Should sales training courses in Canada evolve? Realtors, financial planners, mortgage brokers, car salesman, and equipment salesman, to name a few, are often rewarded with sizeable commissions for larger sales. Pay for performance is the norm for many of these professions and it works well. Or does it? With Canada’s population becoming more and more culturally diverse are commissions a help or a hindrance when it comes to customer service, sales and most importantly sustainability. With over 20% of Canada’s population being foreign-born with increased purchasing power for high-end homes and vehicles North America’s typical pay for performance structure may not be as effective with a changing multicultural demographic. Sales training courses in Canada have not evolved with Canada’s changing multicultural demographic.
Canada is primarily an individualistic culture. Canadians most identify with satisfying our own needs and wants. The majority of the world’s population including the top source immigrant countries comprising of Canada’s “New Canadians” (India, China, Pakistan, and the Philippines) are collectivist in nature. Collectivists identify with family and community. Collectivists view their accomplishments as those of the team not the individual. It is this integral value where North America’s typical commission structure may not work. It may not work for new foreign born employees and it may not work for all customers. Why would it not work for foreign born employees? Many collectivists, particularly Asian collectivists, believe in the notion of ‘loss of face’. They would never bring shame to a fellow employee. By offering a commission to an employee it may shame the other employees by identifying their shortcomings by not receiving a commission. Collectivist customers also may be offended by a commission being offered for a one-time sale of a home or a car. Collectivists believe in relationship building and the time invested to build the relationship. However, because of the time invested in building the relationship collectivists are more attune to offering referrals which, in turn, creates more success and sustainability.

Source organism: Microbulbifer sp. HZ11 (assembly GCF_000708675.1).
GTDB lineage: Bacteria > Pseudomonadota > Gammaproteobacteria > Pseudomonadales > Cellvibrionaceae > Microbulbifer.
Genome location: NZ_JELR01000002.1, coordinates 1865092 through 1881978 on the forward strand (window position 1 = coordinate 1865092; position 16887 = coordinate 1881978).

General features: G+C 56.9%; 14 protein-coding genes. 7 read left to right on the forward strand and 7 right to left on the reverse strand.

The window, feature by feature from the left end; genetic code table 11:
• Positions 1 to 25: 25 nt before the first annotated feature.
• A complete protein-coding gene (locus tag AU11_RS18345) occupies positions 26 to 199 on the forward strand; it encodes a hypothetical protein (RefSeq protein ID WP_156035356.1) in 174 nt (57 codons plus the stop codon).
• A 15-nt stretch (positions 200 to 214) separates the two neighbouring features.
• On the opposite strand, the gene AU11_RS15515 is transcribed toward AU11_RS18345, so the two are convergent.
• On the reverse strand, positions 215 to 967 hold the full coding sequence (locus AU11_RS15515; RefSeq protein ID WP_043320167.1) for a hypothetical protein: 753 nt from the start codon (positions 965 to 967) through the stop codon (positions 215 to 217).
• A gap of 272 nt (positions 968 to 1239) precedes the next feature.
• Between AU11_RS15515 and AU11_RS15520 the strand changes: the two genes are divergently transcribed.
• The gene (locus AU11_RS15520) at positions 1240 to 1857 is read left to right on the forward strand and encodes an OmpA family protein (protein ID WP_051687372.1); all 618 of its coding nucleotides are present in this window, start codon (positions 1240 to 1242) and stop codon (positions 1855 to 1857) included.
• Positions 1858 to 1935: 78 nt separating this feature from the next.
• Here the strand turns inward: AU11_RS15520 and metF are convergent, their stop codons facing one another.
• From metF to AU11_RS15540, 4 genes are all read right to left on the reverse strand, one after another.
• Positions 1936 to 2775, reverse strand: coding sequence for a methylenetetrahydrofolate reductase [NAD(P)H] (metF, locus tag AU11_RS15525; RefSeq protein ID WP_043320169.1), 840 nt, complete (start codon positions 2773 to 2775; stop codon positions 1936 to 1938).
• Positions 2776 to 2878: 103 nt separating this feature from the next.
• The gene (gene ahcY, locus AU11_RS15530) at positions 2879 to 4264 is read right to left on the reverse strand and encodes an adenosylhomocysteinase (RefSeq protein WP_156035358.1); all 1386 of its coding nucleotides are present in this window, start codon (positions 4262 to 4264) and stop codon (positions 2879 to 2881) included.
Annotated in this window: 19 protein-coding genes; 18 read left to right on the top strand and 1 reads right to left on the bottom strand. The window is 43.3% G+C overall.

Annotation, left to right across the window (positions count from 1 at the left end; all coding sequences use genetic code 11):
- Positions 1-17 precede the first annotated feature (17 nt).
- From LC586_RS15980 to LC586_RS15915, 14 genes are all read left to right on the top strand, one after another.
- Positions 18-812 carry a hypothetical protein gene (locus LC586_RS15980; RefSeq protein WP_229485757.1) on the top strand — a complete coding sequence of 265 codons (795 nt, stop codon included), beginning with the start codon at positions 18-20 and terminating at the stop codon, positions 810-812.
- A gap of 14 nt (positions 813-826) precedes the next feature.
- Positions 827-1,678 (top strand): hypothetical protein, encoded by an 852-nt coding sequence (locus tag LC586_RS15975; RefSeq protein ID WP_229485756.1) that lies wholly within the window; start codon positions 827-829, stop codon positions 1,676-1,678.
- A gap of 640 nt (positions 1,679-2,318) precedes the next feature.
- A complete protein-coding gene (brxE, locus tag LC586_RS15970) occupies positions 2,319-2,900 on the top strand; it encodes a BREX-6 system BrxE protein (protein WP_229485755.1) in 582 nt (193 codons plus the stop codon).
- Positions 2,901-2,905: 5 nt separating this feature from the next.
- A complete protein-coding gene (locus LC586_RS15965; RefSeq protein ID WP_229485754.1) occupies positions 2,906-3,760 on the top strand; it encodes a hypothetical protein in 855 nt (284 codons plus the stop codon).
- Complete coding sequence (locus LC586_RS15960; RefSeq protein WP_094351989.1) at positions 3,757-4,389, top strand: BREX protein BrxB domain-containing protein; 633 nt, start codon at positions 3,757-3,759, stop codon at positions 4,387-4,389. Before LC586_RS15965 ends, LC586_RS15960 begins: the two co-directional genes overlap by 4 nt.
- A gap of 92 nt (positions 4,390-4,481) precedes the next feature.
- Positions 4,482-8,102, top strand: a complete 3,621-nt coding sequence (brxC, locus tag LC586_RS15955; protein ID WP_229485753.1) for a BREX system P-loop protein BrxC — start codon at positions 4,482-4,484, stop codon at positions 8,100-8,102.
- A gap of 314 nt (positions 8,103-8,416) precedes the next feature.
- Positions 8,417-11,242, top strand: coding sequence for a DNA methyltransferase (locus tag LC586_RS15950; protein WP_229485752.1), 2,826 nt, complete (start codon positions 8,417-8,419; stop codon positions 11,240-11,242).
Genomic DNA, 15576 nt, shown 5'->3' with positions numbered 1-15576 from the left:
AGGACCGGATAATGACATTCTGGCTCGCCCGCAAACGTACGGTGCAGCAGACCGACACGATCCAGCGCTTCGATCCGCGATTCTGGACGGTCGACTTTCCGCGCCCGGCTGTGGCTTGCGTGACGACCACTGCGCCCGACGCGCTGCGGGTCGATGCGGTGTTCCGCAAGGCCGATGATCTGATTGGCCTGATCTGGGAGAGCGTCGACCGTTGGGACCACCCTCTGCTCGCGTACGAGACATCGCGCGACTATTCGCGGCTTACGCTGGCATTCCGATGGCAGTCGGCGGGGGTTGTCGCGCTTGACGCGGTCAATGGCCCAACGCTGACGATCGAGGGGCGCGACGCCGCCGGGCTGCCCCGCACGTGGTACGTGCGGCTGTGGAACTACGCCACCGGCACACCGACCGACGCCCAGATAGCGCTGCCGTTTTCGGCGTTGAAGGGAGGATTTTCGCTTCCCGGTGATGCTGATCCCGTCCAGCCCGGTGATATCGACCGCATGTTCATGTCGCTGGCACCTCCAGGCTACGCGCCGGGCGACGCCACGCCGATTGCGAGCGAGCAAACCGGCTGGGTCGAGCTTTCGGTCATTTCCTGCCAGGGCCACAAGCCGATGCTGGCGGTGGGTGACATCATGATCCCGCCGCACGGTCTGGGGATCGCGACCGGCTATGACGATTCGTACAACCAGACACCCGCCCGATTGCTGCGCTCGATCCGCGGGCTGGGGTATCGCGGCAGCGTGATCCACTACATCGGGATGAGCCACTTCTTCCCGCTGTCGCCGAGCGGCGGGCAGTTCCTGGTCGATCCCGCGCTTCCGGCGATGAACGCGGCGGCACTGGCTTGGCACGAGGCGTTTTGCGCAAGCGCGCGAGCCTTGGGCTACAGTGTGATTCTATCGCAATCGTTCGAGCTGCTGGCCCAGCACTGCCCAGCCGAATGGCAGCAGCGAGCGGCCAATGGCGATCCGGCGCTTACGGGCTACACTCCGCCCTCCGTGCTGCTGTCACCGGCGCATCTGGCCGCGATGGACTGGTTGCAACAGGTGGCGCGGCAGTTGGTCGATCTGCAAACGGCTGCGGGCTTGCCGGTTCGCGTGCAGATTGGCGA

So what is the correct answer? Commission or relationship-building? The bigger quandary is why does commission and relationship building have to be mutually exclusive to one another? Why can it not be commission and relationship building? Sales professionals are taught early on in training courses, “Always Be Closing”. The ABC’s of sales. This is a short-term outlook for instant gratification. It also diminishes the difficulty of sales in and of itself. In today’s ever changing world of technology, cultural and generational differences, and leadership roles the ABC of sales should be “Always be Changing”. It is important for today’s leaders and managers to always be changing and evolving to recruit, retain and engage a new multicultural workforce and multicultural client-base for success and sustainability.
Leaders need to evaluate and revaluate their pay for performance structure to ensure it works in today’s ever changing world. This means completing a full internal SWOT analysis (strengths, weaknesses, opportunities, threats). Are there challenges recruiting employees due to labour shortages? Is potential opportunity being missed because multicultural marketing and customer service is not being tailored towards a growing multicultural demographic? Are sales teams offered the educational training to work cohesively together and with a multicultural client-base? Does the current pay for performance system continue to work? Just because a system has always been utilized does not mean it’s the best system to use. Sales training courses in Canada need to adapt and change to seize opportunity.
Evaluate. Re-evaluate. Always be Changing.